New Again: Eric Stoltz

By
Photography John Dugdale

Published May 12, 2015

On Monday night, Christian Louboutin and Bergdorf Goodman celebrated actor Darren Criss and his return to Broadway at the Jane Hotel in New York. Amongst the crowd were expected guests like the honoree’s brother, Chuck Criss, as well as Glee alum Jane Lynch, Idina Menzel, and Eric Stoltz. A former ’80s teen idol, Stoltz has appeared in everything from Say Anything to Little Women to Pulp Fiction to Mad About You. Over the last 15 years he has also directed a range of television shows, including Glee, Law & Order, and Grey’s Anatomy. After a brief chat with Stoltz, we decided it was time to revisit an article Interview published before Stoltz became a household name.

Notes on StoltzBy Kevin Sessums

With three films about to be released, actor Eric Stoltz returns this month to the New York stage in Our Town.

—Late 20s.

—Hair: red.

—Face: freckled.

—Demeanor: skittish.

—A European’s idea of the all-American boy.

—The kind of guy Godard would go after if he were turning The Adventures of Huckleberry Finn into film.

—The kind Bob Zemeckis fired from Back to the Future and replaced with Michael J. Fox.

—The kind Gregory Mosher hired to play George in this month’s Lincoln Center Theater production of Our Town.

—One of George’s Wilder lines: “I do.”

—One of Eric’s: “I have control over nothing.”

—Episcopalian.

—”I thrive on insecurity.”

—Past films: Mask, Some Kind of Wonderful, Fast Times at Ridgemont High

—Ambidextrous.

—An uncle.

—Reason he loves to act:1.     “A chance to reinvent myself.”2.     “I know what’s going to happen next.”3.     “It’s migratory work—town to town, era to era.”4.     “I get to scream into the void.”5.     “It’s an assault.”6.     “There are epistles to be grasped.”

—Plays the guitar.

—Vegetarian.

—Parents: teachers.

—Nomadic childhood: American Samoa, Paris, London, New York, Santa Barbara.

—Politics: “I am wrestling with the dilemma of whether it is good for an artist to be known for his beliefs. I don’t want people to go see me in a play or a film and have their reactions colored by my politics. What I really like to do is stuff envelopes.”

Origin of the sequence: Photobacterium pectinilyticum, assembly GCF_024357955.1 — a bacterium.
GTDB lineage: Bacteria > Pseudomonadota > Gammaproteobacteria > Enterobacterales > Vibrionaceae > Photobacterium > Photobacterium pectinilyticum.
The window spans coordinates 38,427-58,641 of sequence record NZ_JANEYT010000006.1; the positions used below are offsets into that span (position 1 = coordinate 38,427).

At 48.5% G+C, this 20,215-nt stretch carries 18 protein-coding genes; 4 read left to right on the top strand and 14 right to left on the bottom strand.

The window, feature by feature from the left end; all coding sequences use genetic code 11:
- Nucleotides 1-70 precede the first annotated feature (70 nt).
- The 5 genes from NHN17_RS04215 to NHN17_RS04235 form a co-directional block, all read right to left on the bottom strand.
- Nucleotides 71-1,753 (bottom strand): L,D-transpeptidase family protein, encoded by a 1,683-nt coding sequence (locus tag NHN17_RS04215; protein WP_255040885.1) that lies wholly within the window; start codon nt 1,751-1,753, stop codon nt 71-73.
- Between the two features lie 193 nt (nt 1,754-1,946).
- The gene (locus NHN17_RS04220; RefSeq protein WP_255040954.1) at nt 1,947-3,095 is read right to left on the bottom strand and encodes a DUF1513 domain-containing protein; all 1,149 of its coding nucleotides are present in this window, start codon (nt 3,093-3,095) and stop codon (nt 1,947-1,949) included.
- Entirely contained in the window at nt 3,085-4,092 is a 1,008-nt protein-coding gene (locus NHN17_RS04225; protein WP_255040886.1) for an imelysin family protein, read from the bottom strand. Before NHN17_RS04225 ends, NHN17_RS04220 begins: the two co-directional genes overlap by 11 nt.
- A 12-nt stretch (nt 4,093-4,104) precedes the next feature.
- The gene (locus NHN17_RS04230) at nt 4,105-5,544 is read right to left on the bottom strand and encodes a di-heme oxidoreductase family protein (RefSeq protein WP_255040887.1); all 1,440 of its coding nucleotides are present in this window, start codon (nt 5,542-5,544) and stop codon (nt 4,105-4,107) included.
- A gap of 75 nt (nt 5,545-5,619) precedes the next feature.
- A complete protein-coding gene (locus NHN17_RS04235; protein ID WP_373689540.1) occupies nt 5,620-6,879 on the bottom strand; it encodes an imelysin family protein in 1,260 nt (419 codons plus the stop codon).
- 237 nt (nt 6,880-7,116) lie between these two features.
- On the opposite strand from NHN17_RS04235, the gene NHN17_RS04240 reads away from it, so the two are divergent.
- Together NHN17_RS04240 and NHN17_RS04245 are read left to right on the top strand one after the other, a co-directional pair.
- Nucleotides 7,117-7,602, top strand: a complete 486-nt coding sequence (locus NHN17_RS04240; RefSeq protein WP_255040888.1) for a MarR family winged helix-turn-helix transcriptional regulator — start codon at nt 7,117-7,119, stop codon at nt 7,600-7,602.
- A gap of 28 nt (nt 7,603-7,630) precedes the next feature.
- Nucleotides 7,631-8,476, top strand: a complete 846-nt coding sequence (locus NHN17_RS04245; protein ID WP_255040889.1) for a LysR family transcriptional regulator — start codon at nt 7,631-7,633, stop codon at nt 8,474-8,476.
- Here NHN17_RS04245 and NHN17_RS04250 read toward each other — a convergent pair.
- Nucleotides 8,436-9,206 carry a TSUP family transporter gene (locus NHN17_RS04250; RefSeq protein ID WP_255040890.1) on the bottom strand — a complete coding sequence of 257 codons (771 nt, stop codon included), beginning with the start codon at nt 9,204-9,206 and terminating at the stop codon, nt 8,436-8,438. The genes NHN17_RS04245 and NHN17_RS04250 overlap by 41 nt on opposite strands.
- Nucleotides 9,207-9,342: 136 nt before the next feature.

—Drinks only bottled water.

—Attended USC.

—Fought with Sue Simmons on Live at Five: “I was publicizing an Off-Broadway play I was in, Horton Foote’s The Widow Claire, and Sue and I had this heated argument right there on live television. When I got back to the theater later that night, there were two letters already waiting for me. One was a love letter praising me to high heaven for not simply jumping through the hoops. The other was a hate letter that practically said I should be shot for my rude behavior. I put them both up on the wall in my dressing room because that summed it up for me. It just reminded me that you can only do the work and not worry about whether people will like you or not. I just want them to respond to what I do. If they hate it—fine with me. At least it’s a response.”

—Keeps a journal.

—Baby brother of two older sisters.

—”I think it’s possible to be both innocent and knowing, evil and good. That’s what separates us humans from the rest of the species out there—complexity.”

—Upcoming film roles:1.     The postal clerk in Dusan Makavejev’s Manifesto.2.     The human insect in Fly II.3.     Percy Bysshe Shelley in Ivan Passer’s Haunted Summer.

—Post-performance: “The effects of the work linger—like malaria.”

—Reads from Conclusion of Shelley’s “The Senstive Plant” at the end of Haunted Summer:

…in this life of error, ignorance, and strife,Where nothing is, but all things seem, and we the shadows of the dream,

It is a modest creed, and yet pleasant if one considers it,To own that death itself must be, like all the rest, a mockery.

That garden sweet, that lady fair,And all sweet shapes and odours there,In truth have never passed away:‘Tis we, ’tis ours, are changed; not they.

For love, and beauty, and delight,There is no death nor change: their mightExceeds our organs, which endureNo light, being themselves obscure.

—”I am not a cynic.”

THIS ARTICLE ORIGINALLY RAN IN THE NOVEMBER 1988 ISSUE OF INTERVIEW.

New Again runs every Wednesday. For more, click here.